Hyperlexia: the precocious ability to read words without prior training in learning to read, typically before the age of 5.

Definition by Norman E. Silberberg and Margaret C. Silberberg (1967)

My son is different.

El has just turned 3.5 and, like most children his age, he strives for independence, needs lots of cuddles, and wears his heart on his sleeve. Unlike most children his age, he can read.

At around 12 months old he developed an intense fascination with the ABC magnets on the fridge. By the time he was 16-months-old he knew all the upper and lower case letters, never once confusing b, d, p, or q. He was equally drawn to numbers; at 2-years-old, El was counting and sequencing numbers up from one to twenty.

Before he turned 3, El could read and spell multiple words and, at the time of writing this post, he was reading full sentences. He has never been taught how to do any of this. In fact, my passion for encouraging play meant that, for some time, I was seeking alternative ways to engage my son. It wasn’t long before I realized that this was El’s way of playing.

Emotional conflict

We were living in the Northern Japan Alps, when El’s developmental differences were becoming more apparent, so we were culturally, linguistically, and geographically isolated. This seclusion, combined with the intense love I have for my child, resulted in a profound emotional conflict.

Since his fixation with symbols began, I have been simultaneously amazed, baffled, scared, proud, and sad. Scared because I didn’t know if I would be able to support my son and had no idea where to turn. Sad because I had to let go of some of the expectations I’d built up around parenting. I know this sounds odd, but it’s true. I had been looking forward seeing El do some of the funny things other kids do: mixed up counting, pretend reading, and even playing with toys.


Needless to say, I was also intensely proud of him and loved that I was having to re-evaluate my concepts of play and early years development. I had long had a peripheral interest in neurodiversity so having a child who connected with the world differently was a joy. Although, during those early days, I felt both grief and excitement for our future together.

What a funny thing to worry about

El consistently takes my breath away, but when I first realized he was developing differently I worried too. What would his differences mean for him growing up? How could I better support him and what kind of support should I seek? I didn’t (and still don’t) want to change him, but I recognized that his atypical development might cause him some difficulties in the neurotypical world in which we live.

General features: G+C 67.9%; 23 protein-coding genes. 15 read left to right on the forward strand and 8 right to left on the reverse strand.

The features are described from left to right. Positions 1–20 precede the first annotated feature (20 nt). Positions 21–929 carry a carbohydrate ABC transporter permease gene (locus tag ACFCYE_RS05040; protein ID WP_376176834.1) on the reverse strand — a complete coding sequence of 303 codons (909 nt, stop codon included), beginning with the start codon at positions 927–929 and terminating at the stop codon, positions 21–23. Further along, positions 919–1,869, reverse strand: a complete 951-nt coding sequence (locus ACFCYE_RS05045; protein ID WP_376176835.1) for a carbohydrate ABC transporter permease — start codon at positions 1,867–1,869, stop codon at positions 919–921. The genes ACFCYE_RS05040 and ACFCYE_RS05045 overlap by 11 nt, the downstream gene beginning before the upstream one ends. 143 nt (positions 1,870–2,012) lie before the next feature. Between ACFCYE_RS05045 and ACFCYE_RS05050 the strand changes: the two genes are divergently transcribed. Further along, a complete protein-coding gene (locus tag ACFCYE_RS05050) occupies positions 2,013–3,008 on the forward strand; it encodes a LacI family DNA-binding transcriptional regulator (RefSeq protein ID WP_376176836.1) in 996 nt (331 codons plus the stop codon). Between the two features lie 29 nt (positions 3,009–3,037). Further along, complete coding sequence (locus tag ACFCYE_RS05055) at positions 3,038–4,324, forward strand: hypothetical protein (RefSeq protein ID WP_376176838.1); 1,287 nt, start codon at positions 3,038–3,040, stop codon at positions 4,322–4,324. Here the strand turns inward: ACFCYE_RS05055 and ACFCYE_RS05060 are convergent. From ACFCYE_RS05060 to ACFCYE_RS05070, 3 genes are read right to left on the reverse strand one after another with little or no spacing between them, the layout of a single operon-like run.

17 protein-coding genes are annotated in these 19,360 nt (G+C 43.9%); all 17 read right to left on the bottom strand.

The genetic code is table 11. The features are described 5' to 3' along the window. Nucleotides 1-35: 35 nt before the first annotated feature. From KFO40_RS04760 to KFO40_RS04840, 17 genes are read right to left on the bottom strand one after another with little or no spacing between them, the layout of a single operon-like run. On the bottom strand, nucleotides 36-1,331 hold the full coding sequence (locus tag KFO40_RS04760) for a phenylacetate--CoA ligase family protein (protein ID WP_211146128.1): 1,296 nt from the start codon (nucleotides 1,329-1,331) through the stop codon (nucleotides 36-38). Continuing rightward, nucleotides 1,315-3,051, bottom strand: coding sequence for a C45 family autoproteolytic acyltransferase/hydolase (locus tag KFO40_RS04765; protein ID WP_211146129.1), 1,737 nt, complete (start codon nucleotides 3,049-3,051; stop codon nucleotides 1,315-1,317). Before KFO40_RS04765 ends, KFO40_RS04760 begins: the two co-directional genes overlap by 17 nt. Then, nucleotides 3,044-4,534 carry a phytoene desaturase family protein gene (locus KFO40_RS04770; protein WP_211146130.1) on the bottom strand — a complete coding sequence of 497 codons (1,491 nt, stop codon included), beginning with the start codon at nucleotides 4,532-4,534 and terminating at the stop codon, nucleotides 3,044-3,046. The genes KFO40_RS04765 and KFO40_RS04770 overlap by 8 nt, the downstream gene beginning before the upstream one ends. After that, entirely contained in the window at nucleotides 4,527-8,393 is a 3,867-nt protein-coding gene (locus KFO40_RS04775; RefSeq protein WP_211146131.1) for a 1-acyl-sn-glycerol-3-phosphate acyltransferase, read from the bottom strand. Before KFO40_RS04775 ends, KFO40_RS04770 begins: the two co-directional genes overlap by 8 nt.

At that time, we were living in Japan, so cultural and linguistic differences also complicated our ability to access suitable support.

Bizarrely, one of my biggest struggles was that I believed I couldn’t talk about any of this in case it sounded like I was bragging; I mean, back then, our greatest concern was that our 2-year-old could read.

Seriously, who worries that their child can read too young?

Answer: Parents of children with hyperlexia.

What is Hyperlexia?

Hyperlexia is commonly described as follows:

  • A precocious ability to read, far above what would be expected at a child’s age

  • An intense fascination with letters or numbers

  • Unusual development of receptive and expressive language

If you are unfamiliar with hyperlexia, it may seem like a dream to have a child who can learn to read so easily. But there are obstacles that come from asynchronized learning. Some of the issues that affect/have affected my son include:

  • An obsession with numbers and letters that interferes with other forms of play

  • “Quirky” language development

    • pronoun reversal, “Mummy, carry you.”

    • difficulty answering Wh questions, such as: “What’s your name?” “How old are you?”

  • Self-stimulatory behavior (stimming): primarily spinning and utilization of peripheral vision

  • Anxiety about certain noises, environments, or even words

  • Difficulties with social play: although keen to play with other children, El is slightly disconnected from the games his peers play

In isolation, these issues are not insurmountable but together they indicate areas where intervention may be necessary. You may also recognize some of these challenges as key traits in Autism Spectrum Condition (ASC). My son has no diagnosis (yet). Nor has he been evaluated; however, since relocating from Japan, we have referrals in place.